Book Cover
Title The Centaur
Series ---
Author Algernon Blackwood
Cover Art ---
Publisher ---
First Printing 1911
Category Fantasy
Warnings None


Main Characters


O'Malley, Dr. Stahl

Main Elements Centaurs




There are certain persons who, independently of sex or comeliness, arouse an instant curiosity concerning themselves. The tribe is small, but its members unmistakable. They may possess neither fortune, good looks, nor that adroitness of advance-vision whi rest is missing




Having read one book that lead me to Blackwood's The Wendigo I followed up with The Centaur, both of which can be downloaded for free on Goodreads.com.

Now I knew this wasn't your standard story, but I didn't realize it was more a philosophy book than anything else. About our place in the world, especially if we can dismiss our earthly bodies and seek to join our spirit with that of the living Earth.

But it can be read as a mystery/fantasy where O'Malley meets a pair of strangers while travelling the Mediteranean by ship. He is oddly drawn to them, sensing that they are more than they appear, that they are "bigger" then what he could perceive with his eyes alone. And they in turn recognize his sensitive nature and welcome him, try to guide him to this other plane of existence beyond the material world.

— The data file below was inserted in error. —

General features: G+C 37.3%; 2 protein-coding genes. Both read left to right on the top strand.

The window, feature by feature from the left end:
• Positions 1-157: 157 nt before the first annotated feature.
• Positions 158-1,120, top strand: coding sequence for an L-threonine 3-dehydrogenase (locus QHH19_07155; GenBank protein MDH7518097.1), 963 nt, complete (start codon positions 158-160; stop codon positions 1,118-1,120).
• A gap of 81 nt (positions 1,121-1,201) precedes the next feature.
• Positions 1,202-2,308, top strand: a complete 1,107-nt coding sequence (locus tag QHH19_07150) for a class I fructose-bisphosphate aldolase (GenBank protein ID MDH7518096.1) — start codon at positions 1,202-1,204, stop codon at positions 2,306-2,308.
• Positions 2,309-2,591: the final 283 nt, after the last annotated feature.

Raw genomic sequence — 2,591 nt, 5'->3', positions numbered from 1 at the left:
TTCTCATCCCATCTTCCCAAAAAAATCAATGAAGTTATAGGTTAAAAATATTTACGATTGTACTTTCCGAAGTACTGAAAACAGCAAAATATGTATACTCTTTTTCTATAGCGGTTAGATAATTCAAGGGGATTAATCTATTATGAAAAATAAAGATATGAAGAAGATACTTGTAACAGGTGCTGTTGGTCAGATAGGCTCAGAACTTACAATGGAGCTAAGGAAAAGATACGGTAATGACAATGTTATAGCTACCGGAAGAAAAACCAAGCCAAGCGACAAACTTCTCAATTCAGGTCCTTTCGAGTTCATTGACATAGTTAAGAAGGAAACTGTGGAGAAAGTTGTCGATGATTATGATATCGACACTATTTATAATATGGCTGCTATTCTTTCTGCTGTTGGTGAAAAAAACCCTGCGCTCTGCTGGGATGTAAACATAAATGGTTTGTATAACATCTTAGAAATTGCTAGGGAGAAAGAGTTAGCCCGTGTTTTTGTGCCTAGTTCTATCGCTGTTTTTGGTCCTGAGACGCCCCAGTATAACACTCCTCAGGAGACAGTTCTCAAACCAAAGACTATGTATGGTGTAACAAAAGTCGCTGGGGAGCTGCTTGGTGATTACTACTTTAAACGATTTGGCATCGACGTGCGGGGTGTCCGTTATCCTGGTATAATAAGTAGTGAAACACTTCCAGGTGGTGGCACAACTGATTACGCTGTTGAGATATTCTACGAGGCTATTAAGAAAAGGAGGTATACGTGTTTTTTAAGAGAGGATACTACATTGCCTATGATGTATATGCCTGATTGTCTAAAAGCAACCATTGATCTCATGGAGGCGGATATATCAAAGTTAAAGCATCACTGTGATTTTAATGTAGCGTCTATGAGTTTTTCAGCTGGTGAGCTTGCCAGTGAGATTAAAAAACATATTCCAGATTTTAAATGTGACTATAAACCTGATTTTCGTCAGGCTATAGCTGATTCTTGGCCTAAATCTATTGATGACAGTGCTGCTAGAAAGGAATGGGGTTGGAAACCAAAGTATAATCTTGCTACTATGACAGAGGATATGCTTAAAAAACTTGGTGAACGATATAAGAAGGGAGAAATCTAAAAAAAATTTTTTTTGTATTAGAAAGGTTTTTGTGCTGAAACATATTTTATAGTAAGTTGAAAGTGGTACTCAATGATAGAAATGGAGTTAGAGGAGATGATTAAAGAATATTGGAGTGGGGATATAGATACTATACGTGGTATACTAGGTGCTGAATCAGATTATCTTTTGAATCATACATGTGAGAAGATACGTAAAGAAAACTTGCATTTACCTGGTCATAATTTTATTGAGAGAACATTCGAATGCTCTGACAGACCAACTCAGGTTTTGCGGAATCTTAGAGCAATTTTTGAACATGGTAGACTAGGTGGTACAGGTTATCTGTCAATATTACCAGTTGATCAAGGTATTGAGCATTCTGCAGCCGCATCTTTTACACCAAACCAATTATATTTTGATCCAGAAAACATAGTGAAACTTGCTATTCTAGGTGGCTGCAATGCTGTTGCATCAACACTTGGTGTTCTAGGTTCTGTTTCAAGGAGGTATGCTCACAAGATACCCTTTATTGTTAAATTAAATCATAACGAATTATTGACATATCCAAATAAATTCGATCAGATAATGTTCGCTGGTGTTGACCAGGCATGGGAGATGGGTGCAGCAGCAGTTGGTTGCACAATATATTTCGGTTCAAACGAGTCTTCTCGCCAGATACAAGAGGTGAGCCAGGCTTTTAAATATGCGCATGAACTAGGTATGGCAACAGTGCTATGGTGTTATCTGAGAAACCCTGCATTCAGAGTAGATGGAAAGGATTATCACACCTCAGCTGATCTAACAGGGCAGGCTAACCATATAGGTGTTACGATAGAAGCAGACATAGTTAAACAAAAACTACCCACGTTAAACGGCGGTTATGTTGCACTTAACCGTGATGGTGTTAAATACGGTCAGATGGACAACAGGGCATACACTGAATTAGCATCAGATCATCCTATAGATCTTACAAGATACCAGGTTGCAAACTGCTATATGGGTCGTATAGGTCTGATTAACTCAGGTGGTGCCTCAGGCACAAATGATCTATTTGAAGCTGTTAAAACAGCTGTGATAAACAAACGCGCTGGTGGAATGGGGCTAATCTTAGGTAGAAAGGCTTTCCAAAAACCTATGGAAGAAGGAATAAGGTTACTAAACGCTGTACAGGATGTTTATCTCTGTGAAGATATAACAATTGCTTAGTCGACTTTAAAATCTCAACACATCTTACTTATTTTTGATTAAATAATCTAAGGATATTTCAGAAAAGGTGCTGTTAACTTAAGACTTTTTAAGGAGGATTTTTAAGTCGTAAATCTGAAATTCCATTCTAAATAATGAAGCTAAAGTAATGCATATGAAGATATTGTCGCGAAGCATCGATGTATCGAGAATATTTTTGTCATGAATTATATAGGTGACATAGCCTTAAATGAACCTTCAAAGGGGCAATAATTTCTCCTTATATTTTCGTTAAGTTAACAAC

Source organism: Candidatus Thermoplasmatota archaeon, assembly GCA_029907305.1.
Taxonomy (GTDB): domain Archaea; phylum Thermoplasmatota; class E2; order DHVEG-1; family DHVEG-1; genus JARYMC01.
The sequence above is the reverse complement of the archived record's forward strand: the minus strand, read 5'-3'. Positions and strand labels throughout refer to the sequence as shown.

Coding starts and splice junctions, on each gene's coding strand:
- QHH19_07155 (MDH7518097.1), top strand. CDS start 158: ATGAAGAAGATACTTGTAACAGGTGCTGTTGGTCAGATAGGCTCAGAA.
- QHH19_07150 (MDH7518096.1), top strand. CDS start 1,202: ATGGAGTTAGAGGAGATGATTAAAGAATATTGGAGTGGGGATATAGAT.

And yes, there are indeed Centaurs in this story, don't think I'm giving much away given the title and the major hints along the way. So like I said, you can read it as a fantasy story with ancient mythological creatures running about. But I also liked the ideas being explored, so if you are seeking a potential answer to "What am I, why am I here" you can also give this a try, the centaurs are not so much literal as they are symbolic (depending on how you choose to read this book).

The spiritual aspect is blanced by the sceptic, the Doctor. Who while he does believe (though he doesn't want to admit it) in this spiritual existence, he still clings to his logic and science, tries to study the other, learn from him without having to go beyond his own comfortable boundaries. To give up the material world and find the real meaning to life, the true joy. Is this spiritual world real, or all in the unstable mind of a fanciful dreamer, a mere disorder of the mind? Is it even possible to know?

And what amounts to a narrator, neither a spiritual man nor a scientist, just a friend of the flighty O'Malley who tries to understand him even as he describes him to us.

I will warn however, it is very...very...VERY...repetitive. At first you don't mind it so much, but it goes on, and on, often covering the exact same concepts, only very slowly expanding upon them. Fortunately I was reading this on my commute to work so I only had to absorb it in small increments, it is something that would get very frustrating to read in a large chunk. It would have been quite a beautiful story if it wasn't so darn long. But I'm still glad I read it, gave me some good food for thought. And to tell the truth, its not too often you come across centaur-centric novels!




Posted: January 2016

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